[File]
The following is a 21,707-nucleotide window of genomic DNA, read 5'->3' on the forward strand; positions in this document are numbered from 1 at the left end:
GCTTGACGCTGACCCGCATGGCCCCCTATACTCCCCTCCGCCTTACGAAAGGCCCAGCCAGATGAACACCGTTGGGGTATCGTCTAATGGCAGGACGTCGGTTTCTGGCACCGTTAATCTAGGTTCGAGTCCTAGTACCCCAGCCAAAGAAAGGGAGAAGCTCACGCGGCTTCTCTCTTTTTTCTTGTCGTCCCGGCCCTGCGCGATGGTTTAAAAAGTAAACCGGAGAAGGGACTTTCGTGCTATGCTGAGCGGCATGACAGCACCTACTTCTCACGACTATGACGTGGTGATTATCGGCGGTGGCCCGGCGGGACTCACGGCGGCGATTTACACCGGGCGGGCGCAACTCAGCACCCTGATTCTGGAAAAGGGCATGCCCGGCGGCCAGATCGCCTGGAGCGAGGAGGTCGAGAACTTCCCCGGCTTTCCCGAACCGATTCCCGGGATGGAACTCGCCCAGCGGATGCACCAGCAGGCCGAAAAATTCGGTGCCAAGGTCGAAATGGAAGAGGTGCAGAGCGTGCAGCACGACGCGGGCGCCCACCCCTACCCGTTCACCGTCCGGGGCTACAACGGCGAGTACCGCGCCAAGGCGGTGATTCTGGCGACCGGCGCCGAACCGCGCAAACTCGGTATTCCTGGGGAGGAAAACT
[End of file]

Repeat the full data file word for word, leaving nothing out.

The following is a 21,707-nucleotide window of genomic DNA, read 5'->3' on the forward strand; positions in this document are numbered from 1 at the left end:
GCTTGACGCTGACCCGCATGGCCCCCTATACTCCCCTCCGCCTTACGAAAGGCCCAGCCAGATGAACACCGTTGGGGTATCGTCTAATGGCAGGACGTCGGTTTCTGGCACCGTTAATCTAGGTTCGAGTCCTAGTACCCCAGCCAAAGAAAGGGAGAAGCTCACGCGGCTTCTCTCTTTTTTCTTGTCGTCCCGGCCCTGCGCGATGGTTTAAAAAGTAAACCGGAGAAGGGACTTTCGTGCTATGCTGAGCGGCATGACAGCACCTACTTCTCACGACTATGACGTGGTGATTATCGGCGGTGGCCCGGCGGGACTCACGGCGGCGATTTACACCGGGCGGGCGCAACTCAGCACCCTGATTCTGGAAAAGGGCATGCCCGGCGGCCAGATCGCCTGGAGCGAGGAGGTCGAGAACTTCCCCGGCTTTCCCGAACCGATTCCCGGGATGGAACTCGCCCAGCGGATGCACCAGCAGGCCGAAAAATTCGGTGCCAAGGTCGAAATGGAAGAGGTGCAGAGCGTGCAGCACGACGCGGGCGCCCACCCCTACCCGTTCACCGTCCGGGGCTACAACGGCGAGTACCGCGCCAAGGCGGTGATTCTGGCGACCGGCGCCGAACCGCGCAAACTCGGTATTCCTGGGGAGGAAAACT